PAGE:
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Banking turmoil continues
The governments's effective nationalisation of the deposits in the stricken Northern Rock bank and guarantee of deposits up to £35,000 in all banks, have not ended the financial turmoil. This is because the run on Northern Rock was only one early consequence of the financial sector crisis.
Switzerland-based finance multinational UBS has now declared a write-off of over a billion pounds of its 'assets' and a resulting overall loss in its July to September quarter performance. This is no minor player; UBS is one of the largest global asset managers, operating in over 50 countries and employing 80,000 people – 1,500 of whom are about to be made redundant.
The bank rushed to replace its head of investment and its chief financial officer and announce "structural improvements" in an attempt to maintain the confidence of its clients. Its chief executive blamed continuing "turbulent conditions" following the onset of the US subprime mortgage crisis in August, as the reason behind these decisions.
UBS is not on its own. US multinational Citygroup has written off $6 billion. The current-year profits of all City of London banks from asset-backed financial products are expected to be several hundred million pounds lower than originally predicted.
London will be hit harder than other financial centres in Europe because it has been a key player in the complex money dealings that have been based on spiralling debt. The change is sharp and sudden; Barclays Capital has reported that since July not a single deal has been sold by any bank in asset backed securities (loans or bonds backed by mortgages, loans, credit card debt etc).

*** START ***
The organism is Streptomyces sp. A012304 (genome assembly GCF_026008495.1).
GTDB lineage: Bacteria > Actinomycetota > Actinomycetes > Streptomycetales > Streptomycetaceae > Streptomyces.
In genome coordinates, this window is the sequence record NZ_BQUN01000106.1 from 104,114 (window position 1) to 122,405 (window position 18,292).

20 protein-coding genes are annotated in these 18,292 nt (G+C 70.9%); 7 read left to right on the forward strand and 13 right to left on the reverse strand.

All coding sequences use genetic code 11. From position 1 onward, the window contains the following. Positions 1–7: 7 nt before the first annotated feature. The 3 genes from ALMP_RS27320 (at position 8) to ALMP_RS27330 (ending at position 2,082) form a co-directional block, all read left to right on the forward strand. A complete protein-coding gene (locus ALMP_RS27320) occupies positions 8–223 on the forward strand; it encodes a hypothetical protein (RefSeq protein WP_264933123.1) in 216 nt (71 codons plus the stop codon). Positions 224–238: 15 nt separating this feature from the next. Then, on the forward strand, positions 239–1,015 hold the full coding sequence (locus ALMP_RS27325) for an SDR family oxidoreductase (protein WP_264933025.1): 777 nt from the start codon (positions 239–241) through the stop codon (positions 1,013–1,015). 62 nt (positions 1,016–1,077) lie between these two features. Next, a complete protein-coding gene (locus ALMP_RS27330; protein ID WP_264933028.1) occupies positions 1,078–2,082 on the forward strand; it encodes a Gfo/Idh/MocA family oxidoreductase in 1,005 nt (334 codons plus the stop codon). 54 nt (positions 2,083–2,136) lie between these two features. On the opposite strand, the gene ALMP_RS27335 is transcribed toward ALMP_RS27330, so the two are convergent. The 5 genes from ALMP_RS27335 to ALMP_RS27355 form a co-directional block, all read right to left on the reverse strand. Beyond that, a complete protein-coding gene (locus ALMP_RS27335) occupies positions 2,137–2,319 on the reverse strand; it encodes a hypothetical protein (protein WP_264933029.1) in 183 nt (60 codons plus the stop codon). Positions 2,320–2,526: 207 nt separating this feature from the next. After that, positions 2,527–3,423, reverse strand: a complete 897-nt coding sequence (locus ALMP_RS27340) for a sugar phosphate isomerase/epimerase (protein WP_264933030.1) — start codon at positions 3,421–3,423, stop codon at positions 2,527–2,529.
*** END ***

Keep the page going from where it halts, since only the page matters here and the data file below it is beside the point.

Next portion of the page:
The banks are trying to pull back rapidly from their own recklessness. In the year 2000, they tended to have balanced books. But just six years later - by the end of 2006 – the amount they had loaned out was £530 billion more than their deposits held.
The financial turbulence is leading to lower economic growth forecasts. In the UK, business services are a third of all economic output, so the impact of the turmoil will be very significant.
And the government has no quick fix available. The Bank of England is now expected to copy the US Federal Reserve and reduce interest rates to ease the present inter-bank loan and housing mortgage crisis, but with oil and commodity prices rising, they fear stoking inflation.
The crisis has not yet impacted heavily on ordinary people, but unfortunately it will. Nearly a quarter of home owners with fixed rate mortgages face an end to their fixed-rate period in the next 15 months. It is estimated that on average they will then have to pay between £167 and £415 a month more than they are at present! New mortgage seekers face potentially prohibitive terms, such as deposits as high as 25% of house value.
The levels of mortgage arrears, other debt, house repossession, insolvencies and homelessness are clearly set to rise. This is from a starting point where household debt has already trebled over the last decade.
Some capitalist economists are still in denial over the approaching recession, but as the socialist has warned – basing our analysis on the cyclical nature of capitalism as explained by Karl Marx – at some stage soon, it is inevitable.
In The Socialist 4 October 2007:
War and terrorism
Editorial and comment
Socialist Party NHS campaign
Socialist Party news and analysis
Socialist Party features
Socialist Party feature
Socialist Party events
International socialist news and analysis
Socialist Party reviews and comment
Socialist Party workplace news